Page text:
Wellford

1750s –

(Spartanburg County; 2020 pop. 2,774). Located in west-central Spartanburg County between the North and Middle Tyger Rivers, Wellford was once part of the hunting grounds of the Cherokee Nation. Cherokees called the area “Tucapau,” meaning “strong cloth.” Tucapau later became the name of a single community. European settlers, mostly Scots-Irish, began arriving from Pennsylvania and Virginia in the late 1750s. Attracted by the fertile farmland and ample wildlife, they settled along the North and Middle Tyger Rivers, which became known as the “upper settlement.” Fort Prince, approximately a mile and a half from Wellford’s future location, provided early settlers with protection from Native Americans and British during the Revolutionary War.

Following the war, the area became part of Spartanburg County. For most of the nineteenth century, the future site of Wellford remained a settlement of scattered farms associated with Beech Springs Township. Businesses developed after the Danville and Richmond Railroad arrived in 1876. A depot was built along with a wooden water tower from which the steam locomotives could fill their tanks. The emerging village was named for C. P. A. Wellford, a railway surveyor and a director of the Danville and Richmond. Several general merchandise stores, a post office, and the Wellford Bank were built near the depot. This section of Main Street became known as “Merchants’ Row.” The first homes in the village were also built along Main Street, and churches and an academy soon followed. In 1881 a group of African Americans established Sunny Graded School for the education of the former slave population. In 1882 Wellford received a town charter and elected its first intendant (mayor) and town wardens.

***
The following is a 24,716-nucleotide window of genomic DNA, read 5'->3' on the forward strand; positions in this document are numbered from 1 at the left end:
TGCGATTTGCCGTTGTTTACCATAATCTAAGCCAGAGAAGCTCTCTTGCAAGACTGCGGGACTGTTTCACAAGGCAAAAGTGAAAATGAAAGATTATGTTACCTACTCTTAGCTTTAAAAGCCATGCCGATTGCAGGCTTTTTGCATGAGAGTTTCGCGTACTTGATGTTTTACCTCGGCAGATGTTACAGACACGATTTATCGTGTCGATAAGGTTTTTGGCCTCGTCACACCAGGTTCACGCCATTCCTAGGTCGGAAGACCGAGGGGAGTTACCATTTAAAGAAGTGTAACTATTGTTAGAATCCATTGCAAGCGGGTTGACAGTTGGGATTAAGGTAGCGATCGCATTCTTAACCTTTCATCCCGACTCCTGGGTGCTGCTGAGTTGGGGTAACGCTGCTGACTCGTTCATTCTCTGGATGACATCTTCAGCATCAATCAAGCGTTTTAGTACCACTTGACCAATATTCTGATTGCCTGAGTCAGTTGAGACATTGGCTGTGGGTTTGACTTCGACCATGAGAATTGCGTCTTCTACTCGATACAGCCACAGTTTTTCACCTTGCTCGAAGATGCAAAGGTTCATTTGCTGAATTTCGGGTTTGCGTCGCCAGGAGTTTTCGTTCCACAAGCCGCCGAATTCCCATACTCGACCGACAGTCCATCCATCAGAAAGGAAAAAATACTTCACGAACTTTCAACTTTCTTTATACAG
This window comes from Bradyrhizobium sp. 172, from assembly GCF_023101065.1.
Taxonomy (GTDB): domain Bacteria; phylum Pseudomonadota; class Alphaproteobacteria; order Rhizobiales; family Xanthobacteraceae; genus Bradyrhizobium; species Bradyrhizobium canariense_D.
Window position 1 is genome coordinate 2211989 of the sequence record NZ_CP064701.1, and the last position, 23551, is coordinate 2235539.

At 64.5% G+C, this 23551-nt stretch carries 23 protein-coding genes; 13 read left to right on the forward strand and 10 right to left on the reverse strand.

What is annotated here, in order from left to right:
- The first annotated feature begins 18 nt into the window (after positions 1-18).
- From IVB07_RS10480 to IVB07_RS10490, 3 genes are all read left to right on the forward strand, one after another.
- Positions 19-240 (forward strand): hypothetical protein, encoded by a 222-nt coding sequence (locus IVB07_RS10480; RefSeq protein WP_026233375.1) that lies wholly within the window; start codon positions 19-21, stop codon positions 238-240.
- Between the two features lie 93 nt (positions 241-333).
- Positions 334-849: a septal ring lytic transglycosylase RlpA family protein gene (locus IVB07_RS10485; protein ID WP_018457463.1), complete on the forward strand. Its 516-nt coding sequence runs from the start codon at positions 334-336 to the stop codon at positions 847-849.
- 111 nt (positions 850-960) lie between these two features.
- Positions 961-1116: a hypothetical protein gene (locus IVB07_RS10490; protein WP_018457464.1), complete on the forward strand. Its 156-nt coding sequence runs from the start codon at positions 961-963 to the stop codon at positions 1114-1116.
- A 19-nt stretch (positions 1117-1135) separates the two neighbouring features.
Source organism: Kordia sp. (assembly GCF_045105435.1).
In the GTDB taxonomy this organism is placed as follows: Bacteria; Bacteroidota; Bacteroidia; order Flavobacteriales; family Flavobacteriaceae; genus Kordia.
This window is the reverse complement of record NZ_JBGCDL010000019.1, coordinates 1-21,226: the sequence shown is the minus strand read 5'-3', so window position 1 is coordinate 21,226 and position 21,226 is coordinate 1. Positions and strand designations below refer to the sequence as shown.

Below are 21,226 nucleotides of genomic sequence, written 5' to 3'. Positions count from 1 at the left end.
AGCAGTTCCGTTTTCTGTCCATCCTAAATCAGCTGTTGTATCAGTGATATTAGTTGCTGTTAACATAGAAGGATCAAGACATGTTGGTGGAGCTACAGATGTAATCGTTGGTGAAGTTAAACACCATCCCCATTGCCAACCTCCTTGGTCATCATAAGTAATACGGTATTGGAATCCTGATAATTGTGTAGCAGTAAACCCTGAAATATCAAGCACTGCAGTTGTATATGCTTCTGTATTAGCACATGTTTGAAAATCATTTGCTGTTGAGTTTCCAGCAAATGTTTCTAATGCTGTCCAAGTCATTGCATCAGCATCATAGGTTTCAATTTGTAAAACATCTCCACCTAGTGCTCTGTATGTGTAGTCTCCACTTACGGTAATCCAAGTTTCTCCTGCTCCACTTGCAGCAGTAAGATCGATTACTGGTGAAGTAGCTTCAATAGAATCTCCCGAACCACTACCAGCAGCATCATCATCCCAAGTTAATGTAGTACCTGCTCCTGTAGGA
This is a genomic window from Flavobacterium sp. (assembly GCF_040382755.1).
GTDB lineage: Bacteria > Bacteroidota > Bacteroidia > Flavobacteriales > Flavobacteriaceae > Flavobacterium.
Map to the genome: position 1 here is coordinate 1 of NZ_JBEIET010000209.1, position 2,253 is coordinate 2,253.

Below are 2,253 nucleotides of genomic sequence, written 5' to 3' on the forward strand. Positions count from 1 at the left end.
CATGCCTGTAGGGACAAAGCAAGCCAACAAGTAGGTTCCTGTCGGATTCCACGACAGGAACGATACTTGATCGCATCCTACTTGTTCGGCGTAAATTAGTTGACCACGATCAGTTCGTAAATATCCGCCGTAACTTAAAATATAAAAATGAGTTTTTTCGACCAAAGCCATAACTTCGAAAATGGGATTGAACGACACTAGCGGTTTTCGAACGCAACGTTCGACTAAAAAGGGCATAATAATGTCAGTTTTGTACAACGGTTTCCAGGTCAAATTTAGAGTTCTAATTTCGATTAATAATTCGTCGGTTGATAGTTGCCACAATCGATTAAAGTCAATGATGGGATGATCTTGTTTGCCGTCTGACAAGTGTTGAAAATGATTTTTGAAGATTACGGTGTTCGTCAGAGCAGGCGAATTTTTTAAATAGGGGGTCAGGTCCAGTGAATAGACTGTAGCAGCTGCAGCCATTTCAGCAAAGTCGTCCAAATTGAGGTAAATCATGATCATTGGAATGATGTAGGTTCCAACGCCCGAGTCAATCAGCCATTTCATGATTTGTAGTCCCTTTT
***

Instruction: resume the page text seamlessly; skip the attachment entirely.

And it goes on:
During the early twentieth century, Wellford remained an agricultural community with a few small textile factories. In 1922 Jackson Mills opened a plant just outside the town. The only source of electrical power for the community was the power plants at the mills. In the 1950s Wellford became a more diversified industrial area, with additional firms arriving to take advantage of electric service provided by Duke Power Company. Jackson Mills was joined by Leigh Fibers, Sybron/Tanatex Chemical Corporation, and International Paper Company, which built plants just beyond the town’s limits. With this new growth, Wellford was incorporated as a city in 1976. Wellford benefited from its location along a rapidly growing corridor paralleling U.S. Highway 29 and Interstate 85 between the cities of Spartanburg and Greenville. In 1970 the population was 1,298. Two decades later the population had almost doubled.

Leonard, Michael. Our Heritage: A Community History of Spartanburg County, S.C. Spartanburg, S.C.: Band & White, 1986.

Citation Information

The following information is provided for citations.

  • Title Wellford
  • Coverage 1750s –
  • Author
  • Keywords Located in west-central Spartanburg County between the North and Middle Tyger Rivers, once part of the hunting grounds of the Cherokee Nation, Beech Springs Township, Sunny Graded School for the education of the former slave population, Jackson Mills, paralleling U.S. Highway 29 and Interstate 85
  • Website Name South Carolina Encyclopedia
  • Publisher University of South Carolina, Institute for Southern Studies
  • URL
  • Access Date October 5, 2022
  • Original Published Date
  • Date of Last Update August 26, 2022
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